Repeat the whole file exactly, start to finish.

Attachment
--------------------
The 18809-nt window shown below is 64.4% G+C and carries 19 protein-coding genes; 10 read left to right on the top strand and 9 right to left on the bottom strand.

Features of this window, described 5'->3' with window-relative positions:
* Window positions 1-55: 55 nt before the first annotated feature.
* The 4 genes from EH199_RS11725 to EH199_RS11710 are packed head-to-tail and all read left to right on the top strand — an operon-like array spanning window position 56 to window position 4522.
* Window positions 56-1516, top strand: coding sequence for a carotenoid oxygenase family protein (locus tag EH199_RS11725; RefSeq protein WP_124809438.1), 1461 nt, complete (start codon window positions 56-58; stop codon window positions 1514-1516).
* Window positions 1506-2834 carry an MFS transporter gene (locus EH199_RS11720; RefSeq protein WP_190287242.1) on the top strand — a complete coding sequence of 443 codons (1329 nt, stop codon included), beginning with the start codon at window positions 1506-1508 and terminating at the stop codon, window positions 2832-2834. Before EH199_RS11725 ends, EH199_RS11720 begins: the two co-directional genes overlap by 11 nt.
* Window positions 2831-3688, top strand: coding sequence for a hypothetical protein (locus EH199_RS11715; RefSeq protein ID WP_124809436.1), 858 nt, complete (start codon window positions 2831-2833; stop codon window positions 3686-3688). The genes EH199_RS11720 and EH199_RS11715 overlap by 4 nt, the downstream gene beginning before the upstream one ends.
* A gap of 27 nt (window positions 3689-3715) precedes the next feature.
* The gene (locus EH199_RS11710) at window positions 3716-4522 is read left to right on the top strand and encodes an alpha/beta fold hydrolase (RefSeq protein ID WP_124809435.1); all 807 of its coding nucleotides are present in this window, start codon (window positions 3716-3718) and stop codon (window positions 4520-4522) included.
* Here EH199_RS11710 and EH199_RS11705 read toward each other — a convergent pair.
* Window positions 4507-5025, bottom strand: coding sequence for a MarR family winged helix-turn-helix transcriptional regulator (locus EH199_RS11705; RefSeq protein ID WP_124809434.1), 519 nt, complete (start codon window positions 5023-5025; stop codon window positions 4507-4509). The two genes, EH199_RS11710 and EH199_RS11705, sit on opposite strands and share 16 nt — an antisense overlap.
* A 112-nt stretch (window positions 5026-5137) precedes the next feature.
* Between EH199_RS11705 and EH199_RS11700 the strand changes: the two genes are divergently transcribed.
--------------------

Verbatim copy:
The 18809-nt window shown below is 64.4% G+C and carries 19 protein-coding genes; 10 read left to right on the top strand and 9 right to left on the bottom strand.

Features of this window, described 5'->3' with window-relative positions:
* Window positions 1-55: 55 nt before the first annotated feature.
* The 4 genes from EH199_RS11725 to EH199_RS11710 are packed head-to-tail and all read left to right on the top strand — an operon-like array spanning window position 56 to window position 4522.
* Window positions 56-1516, top strand: coding sequence for a carotenoid oxygenase family protein (locus tag EH199_RS11725; RefSeq protein WP_124809438.1), 1461 nt, complete (start codon window positions 56-58; stop codon window positions 1514-1516).
* Window positions 1506-2834 carry an MFS transporter gene (locus EH199_RS11720; RefSeq protein WP_190287242.1) on the top strand — a complete coding sequence of 443 codons (1329 nt, stop codon included), beginning with the start codon at window positions 1506-1508 and terminating at the stop codon, window positions 2832-2834. Before EH199_RS11725 ends, EH199_RS11720 begins: the two co-directional genes overlap by 11 nt.
* Window positions 2831-3688, top strand: coding sequence for a hypothetical protein (locus EH199_RS11715; RefSeq protein ID WP_124809436.1), 858 nt, complete (start codon window positions 2831-2833; stop codon window positions 3686-3688). The genes EH199_RS11720 and EH199_RS11715 overlap by 4 nt, the downstream gene beginning before the upstream one ends.
* A gap of 27 nt (window positions 3689-3715) precedes the next feature.
* The gene (locus EH199_RS11710) at window positions 3716-4522 is read left to right on the top strand and encodes an alpha/beta fold hydrolase (RefSeq protein ID WP_124809435.1); all 807 of its coding nucleotides are present in this window, start codon (window positions 3716-3718) and stop codon (window positions 4520-4522) included.
* Here EH199_RS11710 and EH199_RS11705 read toward each other — a convergent pair.
* Window positions 4507-5025, bottom strand: coding sequence for a MarR family winged helix-turn-helix transcriptional regulator (locus EH199_RS11705; RefSeq protein ID WP_124809434.1), 519 nt, complete (start codon window positions 5023-5025; stop codon window positions 4507-4509). The two genes, EH199_RS11710 and EH199_RS11705, sit on opposite strands and share 16 nt — an antisense overlap.
* A 112-nt stretch (window positions 5026-5137) precedes the next feature.
* Between EH199_RS11705 and EH199_RS11700 the strand changes: the two genes are divergently transcribed.